I never thought about this much until now, but Kent and I both knew we didn’t want to remain “stuck” in our lives. I would like to be able to admit that I could have created a fulfilled life without the love of another; I simply can’t. I understand myself well enough to recognize that a large part of who I am requires that aspect of my life to be fulfilled. I know not everyone is like me regarding this aspect of "singleness"(and some would never admit it anyway), but I have great respect for people who find contentment being alone and who have found fulfillment and strength in being single.
I know that being “stuck” wasn’t an acceptable option for my life. I didn’t realize it at the time, but I had a plan to become “un-stuck”, though perhaps unconsciously. I knew I didn’t want to live my life stagnated by tragedy. My good friend often tells me that I seemed to always be “open” to a new relationship and that was accurate. I was honest with myself as to what I could give and what I needed for the second part of my life. I needed someone intelligent; someone to share my religious beliefs; someone who loved music; someone who would accept and love my family; someone unafraid to attempt new adventures; someone just like – Kent. So, I shouldn’t be surprised that I have been blessed again, nor should I be apologetic to those still searching because I DO understand how difficult this journey can be. I will remain forever grateful that I have been fortunate, as well as encourage and cheer on others as they take the steps to become "un-stuck".
I don’t need 20 wishes. I just have one big one and that is to have a life filled with love, happiness and the chance to share it with someone honorable.
When I was growing up in Missouri, our church denomination organized a group of selected teenagers from around the state to travel, sing and minister in the summer. My dad was instrumental in the organization of the group, so I was always "under foot" during rehearsals. The group was called the “IMPACT Singers” and I anticipated the time I would turn 16 and have the opportunity to travel with the group. It seemed so glamorous. I was only 10 or 11 at the time and wanted to emulate every girl singer in the group and fell in love with every teenage boy. Unfortunately, we moved to Nebraska before I had the chance.
I can’t imagine a group similar to this one would be feasible today. Middle class teenagers are far too overbooked to be able to donate an entire summer to travel. I hadn’t thought of the IMPACT Singers in years, until I was watching television late last night.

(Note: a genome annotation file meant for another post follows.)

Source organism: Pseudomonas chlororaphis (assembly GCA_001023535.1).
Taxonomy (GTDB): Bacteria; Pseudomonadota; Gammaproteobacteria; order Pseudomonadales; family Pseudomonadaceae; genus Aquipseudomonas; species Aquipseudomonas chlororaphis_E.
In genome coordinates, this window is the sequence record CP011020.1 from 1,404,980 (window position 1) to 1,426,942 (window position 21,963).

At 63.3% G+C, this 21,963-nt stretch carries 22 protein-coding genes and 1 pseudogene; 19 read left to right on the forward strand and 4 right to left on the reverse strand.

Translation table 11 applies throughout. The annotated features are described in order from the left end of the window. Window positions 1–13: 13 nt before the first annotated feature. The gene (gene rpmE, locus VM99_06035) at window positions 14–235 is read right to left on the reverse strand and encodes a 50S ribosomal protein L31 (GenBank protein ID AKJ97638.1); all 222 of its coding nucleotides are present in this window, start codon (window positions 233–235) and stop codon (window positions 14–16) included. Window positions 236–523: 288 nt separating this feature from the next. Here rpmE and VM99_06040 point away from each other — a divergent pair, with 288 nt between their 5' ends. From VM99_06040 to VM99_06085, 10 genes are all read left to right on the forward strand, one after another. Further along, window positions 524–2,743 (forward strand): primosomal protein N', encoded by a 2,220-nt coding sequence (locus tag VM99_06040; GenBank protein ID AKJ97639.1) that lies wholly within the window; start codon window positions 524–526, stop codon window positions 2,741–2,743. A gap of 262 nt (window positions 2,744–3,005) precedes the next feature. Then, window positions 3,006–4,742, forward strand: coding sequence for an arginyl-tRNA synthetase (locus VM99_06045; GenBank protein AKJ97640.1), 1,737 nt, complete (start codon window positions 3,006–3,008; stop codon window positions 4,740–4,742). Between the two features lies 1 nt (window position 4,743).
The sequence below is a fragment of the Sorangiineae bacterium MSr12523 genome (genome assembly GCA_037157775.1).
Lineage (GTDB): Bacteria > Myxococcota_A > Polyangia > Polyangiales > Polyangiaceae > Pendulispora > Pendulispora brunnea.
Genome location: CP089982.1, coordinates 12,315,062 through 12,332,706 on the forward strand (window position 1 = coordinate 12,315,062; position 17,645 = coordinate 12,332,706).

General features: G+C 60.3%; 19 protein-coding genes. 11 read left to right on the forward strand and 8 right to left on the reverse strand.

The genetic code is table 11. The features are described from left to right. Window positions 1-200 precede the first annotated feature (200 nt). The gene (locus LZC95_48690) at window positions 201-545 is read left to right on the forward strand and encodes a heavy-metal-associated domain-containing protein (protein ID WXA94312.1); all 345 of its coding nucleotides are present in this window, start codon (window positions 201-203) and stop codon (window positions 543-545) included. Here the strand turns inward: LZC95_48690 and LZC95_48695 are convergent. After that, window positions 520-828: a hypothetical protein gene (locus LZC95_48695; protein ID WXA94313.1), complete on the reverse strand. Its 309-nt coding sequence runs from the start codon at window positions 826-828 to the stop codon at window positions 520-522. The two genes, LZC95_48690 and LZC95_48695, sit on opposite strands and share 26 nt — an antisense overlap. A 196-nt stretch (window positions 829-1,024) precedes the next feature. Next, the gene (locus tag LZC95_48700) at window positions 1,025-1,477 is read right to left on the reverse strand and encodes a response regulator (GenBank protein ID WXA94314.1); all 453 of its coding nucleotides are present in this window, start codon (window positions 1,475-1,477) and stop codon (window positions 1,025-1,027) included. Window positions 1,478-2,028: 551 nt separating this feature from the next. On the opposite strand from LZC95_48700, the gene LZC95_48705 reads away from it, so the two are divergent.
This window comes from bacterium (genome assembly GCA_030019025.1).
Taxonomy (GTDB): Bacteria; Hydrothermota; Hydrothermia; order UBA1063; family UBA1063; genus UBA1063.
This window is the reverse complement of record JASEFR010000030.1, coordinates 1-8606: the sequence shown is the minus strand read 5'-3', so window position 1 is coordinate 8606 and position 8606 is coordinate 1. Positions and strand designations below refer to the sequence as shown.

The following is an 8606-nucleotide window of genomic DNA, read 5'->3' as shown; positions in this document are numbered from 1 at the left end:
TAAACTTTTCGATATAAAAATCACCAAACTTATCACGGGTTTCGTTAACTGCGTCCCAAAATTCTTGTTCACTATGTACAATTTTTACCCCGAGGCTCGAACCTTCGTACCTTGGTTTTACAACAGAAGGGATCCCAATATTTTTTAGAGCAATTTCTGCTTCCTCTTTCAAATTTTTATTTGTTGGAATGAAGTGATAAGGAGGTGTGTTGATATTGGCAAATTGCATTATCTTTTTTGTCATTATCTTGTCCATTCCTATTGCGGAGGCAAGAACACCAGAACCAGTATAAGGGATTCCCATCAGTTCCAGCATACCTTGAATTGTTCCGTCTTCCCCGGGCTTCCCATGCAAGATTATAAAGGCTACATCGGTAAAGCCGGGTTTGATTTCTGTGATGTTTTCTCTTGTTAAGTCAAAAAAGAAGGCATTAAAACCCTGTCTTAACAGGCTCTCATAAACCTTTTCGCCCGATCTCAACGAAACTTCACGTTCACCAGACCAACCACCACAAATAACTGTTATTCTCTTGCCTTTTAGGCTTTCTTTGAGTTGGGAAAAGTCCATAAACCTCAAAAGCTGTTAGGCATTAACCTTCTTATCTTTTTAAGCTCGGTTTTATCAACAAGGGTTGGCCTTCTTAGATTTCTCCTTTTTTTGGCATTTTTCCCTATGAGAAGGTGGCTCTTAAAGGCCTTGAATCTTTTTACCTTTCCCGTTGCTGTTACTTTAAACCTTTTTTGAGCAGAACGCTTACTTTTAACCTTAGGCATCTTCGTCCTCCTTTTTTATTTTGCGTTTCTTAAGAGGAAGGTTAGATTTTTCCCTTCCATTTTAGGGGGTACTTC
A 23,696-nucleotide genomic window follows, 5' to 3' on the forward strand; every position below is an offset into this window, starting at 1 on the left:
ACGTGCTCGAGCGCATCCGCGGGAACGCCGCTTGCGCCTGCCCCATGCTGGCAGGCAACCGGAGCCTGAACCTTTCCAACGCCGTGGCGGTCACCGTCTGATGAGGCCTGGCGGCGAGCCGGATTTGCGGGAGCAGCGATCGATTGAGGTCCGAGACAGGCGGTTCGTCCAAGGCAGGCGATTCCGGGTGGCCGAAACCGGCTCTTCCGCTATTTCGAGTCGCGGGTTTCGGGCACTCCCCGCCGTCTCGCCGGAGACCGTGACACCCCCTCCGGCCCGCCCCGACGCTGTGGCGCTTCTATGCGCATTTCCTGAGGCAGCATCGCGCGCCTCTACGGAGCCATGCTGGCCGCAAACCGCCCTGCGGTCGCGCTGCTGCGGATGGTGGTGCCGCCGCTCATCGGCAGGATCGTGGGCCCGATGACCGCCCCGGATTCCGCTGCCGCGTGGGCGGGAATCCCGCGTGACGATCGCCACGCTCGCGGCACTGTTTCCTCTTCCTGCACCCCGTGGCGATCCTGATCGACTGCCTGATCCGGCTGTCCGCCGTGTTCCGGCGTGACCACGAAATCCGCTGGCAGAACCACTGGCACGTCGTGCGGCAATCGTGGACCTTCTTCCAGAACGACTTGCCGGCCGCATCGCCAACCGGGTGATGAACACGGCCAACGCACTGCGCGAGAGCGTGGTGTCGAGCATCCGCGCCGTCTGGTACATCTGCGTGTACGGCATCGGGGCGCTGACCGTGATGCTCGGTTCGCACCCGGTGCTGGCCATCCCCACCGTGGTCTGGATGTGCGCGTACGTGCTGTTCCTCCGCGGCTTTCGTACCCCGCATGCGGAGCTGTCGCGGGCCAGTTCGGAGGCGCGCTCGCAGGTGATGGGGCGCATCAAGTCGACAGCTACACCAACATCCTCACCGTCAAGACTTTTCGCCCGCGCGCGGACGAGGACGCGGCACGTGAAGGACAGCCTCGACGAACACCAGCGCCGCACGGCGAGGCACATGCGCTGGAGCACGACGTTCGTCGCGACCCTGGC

Nightline ran a story about the Impact Repertory Theater in Harlem. This group was first introduced to the public through the movie “August Rush” (perhaps my favorites of the year) and then again at the Oscars. Jamal Joseph, the founder of the group had more in mind than simply creating singers, dancers and actors when he envisioned IMPACT. Each member of of this group must audition; survive a strenuous “boot camp”; pledge service to family, friends and community; AND commit to college. WOW—talk about making an IMPACT.
Joseph “gets” that teenagers need to be connected, plugged in and given opportunities to find fulfillment through hard work and education. These kids are from the inner city; many have been in jail or led troubled lives, yet will travel two hours by train to be a part of IMPACT and to have the opportunity to turn their lives around.
It is difficult to get middle-class children to grasp the discipline it takes to create a fulfilled life. I am not talking about financial success. I am speaking of a rewarding life that makes a difference. For my own children, I long for them to value service to others, education and commitment. My wish for them is to aspire to create an IMPACT.
This morning I hear Paul McCartney received an honorary doctorate from Yale—of all places. Normally, this would not affect me in any substantial way, but today—it just burns me. I lack the discipline and fortitude to complete a doctorate. I do hold two master’s degrees, which I tease should add up to ONE doctorate, but they do not.
My principal, on the other hand, is in the final stages of receiving her doctorate. She has sacrificed, studied, and surrendered her will to completing this process. It has been arduous. She has given up so much…yet some guy (albeit a "Beetle") who simply wrote a few good songs gets one—without effort at all. Call me cynical (though few do), but PLLLLEEEAASSSEE!!! It is simply W R O N G.
I don’t want to be an “honorary” ANYTHING…don’t want to be an honorary wife, mother, or teacher and I don’t want an honorary doctorate. If (and when) I decided to push myself in this direction, I want to know I EARNED it…I wonder if Sir McCartney feels the same?